Massaponax Baptist Church

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Massaponax Baptist Church
Massaponax Baptist Church (Spotsylvania County, Virginia).png
Massaponax Baptist Church (Spotsylvania County, Virginia)
Massaponax Baptist Church is located in Northern Virginia
Massaponax Baptist Church
Massaponax Baptist Church is located in Virginia
Massaponax Baptist Church
Massaponax Baptist Church is located in the US
Massaponax Baptist Church
Location Junction of US 1 and County Route 608, near Massaponax, Virginia
Coordinates 38°11′36″N 77°30′37″W / 38.19333°N 77.51028°W / 38.19333; -77.51028Coordinates: 38°11′36″N 77°30′37″W / 38.19333°N 77.51028°W / 38.19333; -77.51028
Area 3.5 acres (1.4 ha)
Built 1859
Architectural style Mid 19th Century Revival
NRHP reference # 90002137[1]
VLR # 088-0122
Significant dates
Added to NRHP January 24, 1991
Designated VLR February 20, 1990[2]

Massaponax Baptist Church is an historic church built in the Greek Revival style, located in Spotsylvania County, Virginia. The Baptist congregation that built the church was established in 1788 at a small church near Massaponax Creek. When that building became too small to hold the growing congregation, the church was moved to its present location at the intersection of U.S. Route 1 and State Route 608 (Massaponax Church Road). The new church was a small, frame building which was also outgrown; in 1859, the current brick building was constructed on the site. Kilns in a nearby field fired the bricks for the exterior walls. By October 1859 the new church was completed at a cost of $3,000. Joseph Billingsly was the first pastor in the new building.[3][4] An addition was built in 1949 and a brick cottage for the pastor, was built near the church in 1956,[3] the church was listed on the National Register of Historic Places in January 1991.[1]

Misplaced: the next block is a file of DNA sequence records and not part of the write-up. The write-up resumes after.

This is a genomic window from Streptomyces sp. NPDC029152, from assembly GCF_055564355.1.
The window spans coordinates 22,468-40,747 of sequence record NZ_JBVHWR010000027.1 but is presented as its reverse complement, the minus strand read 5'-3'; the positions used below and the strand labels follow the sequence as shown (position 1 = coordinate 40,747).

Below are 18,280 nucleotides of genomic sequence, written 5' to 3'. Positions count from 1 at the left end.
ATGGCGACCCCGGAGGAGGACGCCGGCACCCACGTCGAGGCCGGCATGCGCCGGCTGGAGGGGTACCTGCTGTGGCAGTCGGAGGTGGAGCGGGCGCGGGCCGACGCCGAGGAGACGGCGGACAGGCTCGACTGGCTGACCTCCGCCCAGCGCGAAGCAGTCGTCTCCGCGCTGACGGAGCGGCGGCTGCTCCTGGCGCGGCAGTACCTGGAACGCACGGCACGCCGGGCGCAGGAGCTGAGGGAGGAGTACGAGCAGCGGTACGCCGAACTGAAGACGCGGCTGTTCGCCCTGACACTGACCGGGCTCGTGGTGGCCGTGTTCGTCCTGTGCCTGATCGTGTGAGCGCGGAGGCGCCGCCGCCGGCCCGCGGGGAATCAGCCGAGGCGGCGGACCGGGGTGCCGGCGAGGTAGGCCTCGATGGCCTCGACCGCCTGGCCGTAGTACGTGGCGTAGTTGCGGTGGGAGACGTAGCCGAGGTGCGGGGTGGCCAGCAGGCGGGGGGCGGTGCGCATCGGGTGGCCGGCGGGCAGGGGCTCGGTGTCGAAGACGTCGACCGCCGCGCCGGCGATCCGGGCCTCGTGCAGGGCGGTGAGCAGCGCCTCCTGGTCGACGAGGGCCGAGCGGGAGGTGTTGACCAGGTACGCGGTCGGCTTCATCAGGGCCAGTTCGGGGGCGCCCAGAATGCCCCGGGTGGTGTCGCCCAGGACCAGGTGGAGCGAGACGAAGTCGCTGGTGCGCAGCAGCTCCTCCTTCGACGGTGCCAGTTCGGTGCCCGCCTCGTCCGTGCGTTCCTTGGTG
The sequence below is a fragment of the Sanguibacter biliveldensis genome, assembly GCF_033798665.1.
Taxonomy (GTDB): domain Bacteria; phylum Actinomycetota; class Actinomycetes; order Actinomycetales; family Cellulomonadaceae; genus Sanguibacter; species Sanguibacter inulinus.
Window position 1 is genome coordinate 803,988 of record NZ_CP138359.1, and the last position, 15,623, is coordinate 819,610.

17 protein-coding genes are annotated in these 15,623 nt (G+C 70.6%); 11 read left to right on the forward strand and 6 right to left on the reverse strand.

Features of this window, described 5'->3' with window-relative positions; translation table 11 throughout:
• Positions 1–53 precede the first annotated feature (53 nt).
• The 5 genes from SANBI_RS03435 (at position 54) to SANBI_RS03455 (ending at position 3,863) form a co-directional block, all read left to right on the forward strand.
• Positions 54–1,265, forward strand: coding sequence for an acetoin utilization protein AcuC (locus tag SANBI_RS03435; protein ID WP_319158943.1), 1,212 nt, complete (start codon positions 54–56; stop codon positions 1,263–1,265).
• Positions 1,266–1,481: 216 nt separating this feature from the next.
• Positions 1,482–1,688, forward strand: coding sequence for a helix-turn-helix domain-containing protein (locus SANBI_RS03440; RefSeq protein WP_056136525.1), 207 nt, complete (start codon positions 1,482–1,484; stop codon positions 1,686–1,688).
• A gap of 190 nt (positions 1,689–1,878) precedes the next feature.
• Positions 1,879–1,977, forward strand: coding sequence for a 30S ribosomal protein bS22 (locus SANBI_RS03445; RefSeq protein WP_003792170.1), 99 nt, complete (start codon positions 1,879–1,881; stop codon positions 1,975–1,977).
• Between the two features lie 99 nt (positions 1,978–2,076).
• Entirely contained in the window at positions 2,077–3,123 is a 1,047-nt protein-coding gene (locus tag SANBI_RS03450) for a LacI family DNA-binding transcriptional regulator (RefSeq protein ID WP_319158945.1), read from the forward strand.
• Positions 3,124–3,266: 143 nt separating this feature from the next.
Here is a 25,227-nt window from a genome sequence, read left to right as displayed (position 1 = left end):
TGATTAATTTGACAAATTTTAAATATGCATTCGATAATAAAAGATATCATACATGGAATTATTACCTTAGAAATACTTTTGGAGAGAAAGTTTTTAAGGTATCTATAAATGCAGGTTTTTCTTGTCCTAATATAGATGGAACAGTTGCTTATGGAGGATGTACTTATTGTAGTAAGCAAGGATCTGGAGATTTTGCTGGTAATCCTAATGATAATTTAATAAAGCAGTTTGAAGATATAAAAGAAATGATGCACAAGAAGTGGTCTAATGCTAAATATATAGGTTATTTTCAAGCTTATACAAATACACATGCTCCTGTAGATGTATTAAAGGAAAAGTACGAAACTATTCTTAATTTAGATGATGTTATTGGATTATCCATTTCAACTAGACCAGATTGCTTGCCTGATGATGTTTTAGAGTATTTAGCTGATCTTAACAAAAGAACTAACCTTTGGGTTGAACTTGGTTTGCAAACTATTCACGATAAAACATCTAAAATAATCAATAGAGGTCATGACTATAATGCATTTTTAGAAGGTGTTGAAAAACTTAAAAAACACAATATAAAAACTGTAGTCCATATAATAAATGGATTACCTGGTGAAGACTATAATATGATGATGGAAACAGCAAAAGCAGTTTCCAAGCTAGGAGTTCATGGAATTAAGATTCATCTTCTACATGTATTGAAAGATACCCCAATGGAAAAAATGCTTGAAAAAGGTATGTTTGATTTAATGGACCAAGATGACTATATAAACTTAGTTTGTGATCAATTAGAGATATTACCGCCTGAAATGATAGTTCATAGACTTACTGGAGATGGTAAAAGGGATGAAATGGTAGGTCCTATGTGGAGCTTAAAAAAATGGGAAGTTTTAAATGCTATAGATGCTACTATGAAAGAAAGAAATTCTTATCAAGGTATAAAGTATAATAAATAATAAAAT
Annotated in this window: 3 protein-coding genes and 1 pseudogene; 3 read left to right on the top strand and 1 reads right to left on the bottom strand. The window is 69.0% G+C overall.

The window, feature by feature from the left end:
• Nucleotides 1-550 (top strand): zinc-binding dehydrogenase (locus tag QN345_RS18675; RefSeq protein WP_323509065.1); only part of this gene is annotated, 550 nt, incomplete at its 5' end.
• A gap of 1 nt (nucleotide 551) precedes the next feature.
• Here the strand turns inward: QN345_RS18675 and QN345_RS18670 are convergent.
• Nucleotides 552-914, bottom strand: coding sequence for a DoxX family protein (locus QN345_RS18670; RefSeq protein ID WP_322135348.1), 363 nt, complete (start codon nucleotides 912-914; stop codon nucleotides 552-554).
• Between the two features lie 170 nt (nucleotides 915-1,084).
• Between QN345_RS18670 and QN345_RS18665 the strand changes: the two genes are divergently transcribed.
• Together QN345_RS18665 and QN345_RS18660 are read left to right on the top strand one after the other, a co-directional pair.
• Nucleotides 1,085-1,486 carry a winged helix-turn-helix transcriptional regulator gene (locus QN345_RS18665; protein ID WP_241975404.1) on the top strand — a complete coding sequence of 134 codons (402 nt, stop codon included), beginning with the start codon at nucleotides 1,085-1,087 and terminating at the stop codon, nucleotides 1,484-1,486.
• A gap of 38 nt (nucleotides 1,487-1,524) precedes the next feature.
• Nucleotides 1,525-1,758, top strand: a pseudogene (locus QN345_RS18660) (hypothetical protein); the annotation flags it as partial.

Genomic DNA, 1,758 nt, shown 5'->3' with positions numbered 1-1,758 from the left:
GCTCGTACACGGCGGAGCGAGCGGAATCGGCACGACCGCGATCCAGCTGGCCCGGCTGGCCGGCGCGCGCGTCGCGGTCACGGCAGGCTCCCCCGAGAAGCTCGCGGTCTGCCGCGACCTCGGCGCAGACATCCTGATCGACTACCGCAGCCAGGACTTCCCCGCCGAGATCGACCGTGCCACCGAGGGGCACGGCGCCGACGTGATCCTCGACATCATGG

Not long after the new church was occupied, the American Civil War began. Black members of the church were given letters of dismissal. Several small churches were established for the disenfranchised blacks.[3]

Church services ended for the duration of the war, during that time, the church was used as a stable, hospital, headquarters for planning strategy. Soldiers used the interior walls to draw scenes of battle, write messages, and leave names of troops, companies, and soldiers, the walls were whitewashed after the war to cover the graffiti. In 1938, during renovation work, the writing on the walls was exposed. Portions of the graffiti are now visible behind plexiglass frames.[3]

Grant's Council of War
Grant meets with staff on pews outside Massaponax Baptist Church

On May 21, 1864, Lieutenant General Ulysses S. Grant, Major General George Meade, other generals and their staffs met at the church after the Battle of Spotsylvania Court House. Also present was Assistant Secretary of War Charles A. Dana. During the meeting, Grant ordered his troops to carry church pews outside to provide a place for the generals to rest and plan strategy, the meeting was photographed from the second floor of the church by Timothy H. O'Sullivan, a noted 19th-century photographer of the Civil War and, later, of the Western United States.[3][4][5][6][7]


  1. ^ a b National Park Service (2010-07-09). "National Register Information System". National Register of Historic Places. National Park Service. 
  2. ^ "Virginia Landmarks Register". Virginia Department of Historic Resources. Retrieved 5 June 2013. 
  3. ^ a b c d e "History". Massaponax Baptist Church. Massaponax Baptist Church. Retrieved 5 June 2012. 
  4. ^ a b Loth, Calder, ed. (2000). The Virginia Landmarks Register. Virginia Department of Historic Resources. p. 497. ISBN 9780813918624. Retrieved 6 June 2012. 
  5. ^ Ethier, Eric; Aloisi, Rebecca (2008). Insiders' Guide to Civil War Sites in the EasternTheater. Globe Pequot. p. 143. ISBN 9780762741823. Retrieved 5 June 2012. 
  6. ^ Frassanito, William A. (1983). Grant and Lee: the Virginia campaigns, 1864-1865. Scribner. p. 121. ISBN 9780684178738. 
  7. ^ "Virtual Tour Stop, Massaponax Church". Fredericksburg & Spotsylvania National Military Park. National Park Service; United States Department of the Interior. Retrieved 6 June 2012. 

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